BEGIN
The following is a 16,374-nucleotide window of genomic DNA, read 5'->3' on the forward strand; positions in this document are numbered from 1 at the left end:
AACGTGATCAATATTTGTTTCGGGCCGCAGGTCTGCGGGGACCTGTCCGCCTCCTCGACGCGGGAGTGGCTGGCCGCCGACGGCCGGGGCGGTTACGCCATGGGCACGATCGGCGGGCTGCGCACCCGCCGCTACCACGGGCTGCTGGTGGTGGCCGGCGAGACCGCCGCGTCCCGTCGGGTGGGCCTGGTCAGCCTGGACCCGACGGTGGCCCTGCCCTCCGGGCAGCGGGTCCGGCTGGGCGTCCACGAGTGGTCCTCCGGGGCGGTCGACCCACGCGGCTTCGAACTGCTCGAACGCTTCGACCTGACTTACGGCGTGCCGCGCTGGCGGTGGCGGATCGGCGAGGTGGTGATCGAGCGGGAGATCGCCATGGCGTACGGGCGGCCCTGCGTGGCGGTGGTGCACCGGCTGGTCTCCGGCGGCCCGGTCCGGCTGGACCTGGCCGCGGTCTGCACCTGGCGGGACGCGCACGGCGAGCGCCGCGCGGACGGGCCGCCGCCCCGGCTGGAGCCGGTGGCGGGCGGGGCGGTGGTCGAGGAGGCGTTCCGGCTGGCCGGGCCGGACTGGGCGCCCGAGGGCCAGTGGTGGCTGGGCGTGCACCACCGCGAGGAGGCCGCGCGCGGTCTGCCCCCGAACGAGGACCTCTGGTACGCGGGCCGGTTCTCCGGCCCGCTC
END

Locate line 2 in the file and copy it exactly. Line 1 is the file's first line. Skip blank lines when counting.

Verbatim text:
AACGTGATCAATATTTGTTTCGGGCCGCAGGTCTGCGGGGACCTGTCCGCCTCCTCGACGCGGGAGTGGCTGGCCGCCGACGGCCGGGGCGGTTACGCCATGGGCACGATCGGCGGGCTGCGCACCCGCCGCTACCACGGGCTGCTGGTGGTGGCCGGCGAGACCGCCGCGTCCCGTCGGGTGGGCCTGGTCAGCCTGGACCCGACGGTGGCCCTGCCCTCCGGGCAGCGGGTCCGGCTGGGCGTCCACGAGTGGTCCTCCGGGGCGGTCGACCCACGCGGCTTCGAACTGCTCGAACGCTTCGACCTGACTTACGGCGTGCCGCGCTGGCGGTGGCGGATCGGCGAGGTGGTGATCGAGCGGGAGATCGCCATGGCGTACGGGCGGCCCTGCGTGGCGGTGGTGCACCGGCTGGTCTCCGGCGGCCCGGTCCGGCTGGACCTGGCCGCGGTCTGCACCTGGCGGGACGCGCACGGCGAGCGCCGCGCGGACGGGCCGCCGCCCCGGCTGGAGCCGGTGGCGGGCGGGGCGGTGGTCGAGGAGGCGTTCCGGCTGGCCGGGCCGGACTGGGCGCCCGAGGGCCAGTGGTGGCTGGGCGTGCACCACCGCGAGGAGGCCGCGCGCGGTCTGCCCCCGAACGAGGACCTCTGGTACGCGGGCCGGTTCTCCGGCCCGCTC